16 March 2012
....Gareth Lodge will NOT be launching a mobile payment, mobile wallet or alternative payment scheme! It sometimes feels though that everyone else is. PayPal Here
is the latest development in the market. Some early comments are suggesting that its too little, too late. I think it would be rash to write it off quite yet. Square has certainly made impressive progress so far, with statements that they are processing over $4bn a year. Now, that’s a long way off the mainstream payments processors – the ACH I worked for processed considerably more than that in just one day, and that wasn’t counting the ATM transactions. But for a start-up that is impressive, and equally that volume is coming from somewhere. Even if its cash, its impacting someones business somewhere. The focus of discussions to date has been on the creation of new payment types and schemes. A discussion for another time includes whether that’s true (some are actually channels or wrappers), what a scheme actually is (something that is very important, as it leads to the governance and safeguards) and frankly, who other than payment geeks like me and whoever is sad enough to read this blog! In reality, as Zil rightly and frequently says, "new payment methods have to satisfy three parties - merchant, consumer and the provider”.
- A consumer doesn’t think about payments other than when they don’t work or something goes wrong. The obvious analogy is plumbing – unless there is a leak or water doesn’t come out of your tap when its supposed to, it just is.
- Providers are fighting a turf war. They recognise that they missed opportunities in the nascent days of the internet – we all know those banks who passed on buying PayPal… Mobile is perceived as a new opportunity. Again, a topic for a whole discussion on its own. I fondly remember seeing a presentation entitled “Waiting for Godot”, saying that we were too unrealistic in our forecasts for mobile payments, but it would be another 5 years yet. The date? 2001….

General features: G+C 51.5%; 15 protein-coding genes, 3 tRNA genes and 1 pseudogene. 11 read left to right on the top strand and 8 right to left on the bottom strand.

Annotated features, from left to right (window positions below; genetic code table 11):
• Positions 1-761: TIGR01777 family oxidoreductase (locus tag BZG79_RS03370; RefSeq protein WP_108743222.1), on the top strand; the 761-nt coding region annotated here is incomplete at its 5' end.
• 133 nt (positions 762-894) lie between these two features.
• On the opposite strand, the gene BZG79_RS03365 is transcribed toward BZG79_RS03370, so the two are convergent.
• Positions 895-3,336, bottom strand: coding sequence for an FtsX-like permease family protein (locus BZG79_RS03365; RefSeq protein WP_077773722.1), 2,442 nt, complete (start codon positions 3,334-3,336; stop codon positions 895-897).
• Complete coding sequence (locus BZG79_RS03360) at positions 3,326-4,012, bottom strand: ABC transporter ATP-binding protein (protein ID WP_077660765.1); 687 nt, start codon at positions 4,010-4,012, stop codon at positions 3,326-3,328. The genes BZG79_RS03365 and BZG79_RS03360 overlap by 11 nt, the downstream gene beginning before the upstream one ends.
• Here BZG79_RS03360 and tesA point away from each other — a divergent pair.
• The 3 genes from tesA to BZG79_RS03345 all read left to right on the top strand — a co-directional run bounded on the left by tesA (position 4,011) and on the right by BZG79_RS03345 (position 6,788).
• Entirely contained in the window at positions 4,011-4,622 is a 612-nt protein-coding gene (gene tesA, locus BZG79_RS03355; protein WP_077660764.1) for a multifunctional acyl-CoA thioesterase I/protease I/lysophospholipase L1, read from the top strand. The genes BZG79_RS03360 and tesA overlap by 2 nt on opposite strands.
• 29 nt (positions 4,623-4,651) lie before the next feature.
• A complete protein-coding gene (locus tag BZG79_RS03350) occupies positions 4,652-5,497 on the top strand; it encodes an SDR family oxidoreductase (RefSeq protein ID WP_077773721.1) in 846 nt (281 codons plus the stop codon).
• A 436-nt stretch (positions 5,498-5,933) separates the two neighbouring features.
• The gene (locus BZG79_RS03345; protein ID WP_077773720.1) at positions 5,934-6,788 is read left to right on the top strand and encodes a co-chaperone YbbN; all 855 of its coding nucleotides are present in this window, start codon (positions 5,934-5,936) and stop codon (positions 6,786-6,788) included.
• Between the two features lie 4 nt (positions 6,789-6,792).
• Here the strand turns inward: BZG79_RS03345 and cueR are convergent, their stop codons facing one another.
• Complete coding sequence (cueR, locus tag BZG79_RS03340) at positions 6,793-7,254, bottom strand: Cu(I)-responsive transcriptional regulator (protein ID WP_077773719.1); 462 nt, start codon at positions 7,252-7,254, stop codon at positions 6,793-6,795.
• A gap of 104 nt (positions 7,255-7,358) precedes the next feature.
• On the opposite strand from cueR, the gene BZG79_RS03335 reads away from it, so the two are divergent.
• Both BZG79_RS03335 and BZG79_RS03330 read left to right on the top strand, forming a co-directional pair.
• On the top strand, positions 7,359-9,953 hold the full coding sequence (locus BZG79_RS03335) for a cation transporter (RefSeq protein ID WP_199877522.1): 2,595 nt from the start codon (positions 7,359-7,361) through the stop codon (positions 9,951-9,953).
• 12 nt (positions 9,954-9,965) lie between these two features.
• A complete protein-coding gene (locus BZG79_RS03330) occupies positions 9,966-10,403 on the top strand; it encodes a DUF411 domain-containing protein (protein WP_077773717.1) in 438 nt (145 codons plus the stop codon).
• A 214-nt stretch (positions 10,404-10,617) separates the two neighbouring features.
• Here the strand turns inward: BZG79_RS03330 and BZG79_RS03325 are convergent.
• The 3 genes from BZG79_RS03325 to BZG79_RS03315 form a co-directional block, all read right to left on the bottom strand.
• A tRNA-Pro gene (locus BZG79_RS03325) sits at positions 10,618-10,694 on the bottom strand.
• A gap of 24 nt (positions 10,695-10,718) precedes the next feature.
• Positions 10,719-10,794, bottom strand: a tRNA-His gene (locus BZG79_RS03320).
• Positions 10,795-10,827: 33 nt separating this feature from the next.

What is interesting with Square, is that it is a proposition for all concerned, and PayPal builds on that. The things that I think make it interesting include:
- The brand is global and established – Visa & MasterCard didn’t get to where they are today without spending a huge amount. Of all the competitors to date, few if any have that recognition factor.
- Multi-payment type – the inclusion of PayPal (natch!) and RDC adds to the attraction to merchants and consumers
- Established customer base – lets not forget where PayPal came from, so cost of sale in theory could be lower.
- Building out the proposition – the inclusion of a business debit card is very canny. You still need to get money out of the “system”, so what better than controlling that channel too?
- Multi-country launch. EMV concerns aside (i.e. the plans that credit cards in Europe won’t even have a mag stripe to read!), it demonstrates that the proposition being built is much, much bigger than its competitors. I have no insider knowledge but it feels “watch this space” to me.
Down sides? Many, and many are common across all the competitors. The one I would single out as being unique is the reserve issue
, which has recently been amended. On one hand the business debit card allows “instant” access, yet it doesn’t truly act as a business bank account or even a merchant card account. For many, it won’t be an issue, but for some it may pose significant risk. Whatever your take on how successful it will be, coupled with other announcements over the last year, PayPal is signaling a clear intention to be a mainstream payments network, rather than “just” an online payments provider. It’ll be interesting to see where the journey goes next. A debit card to access your money where money has been received... isn’t that a bank account….?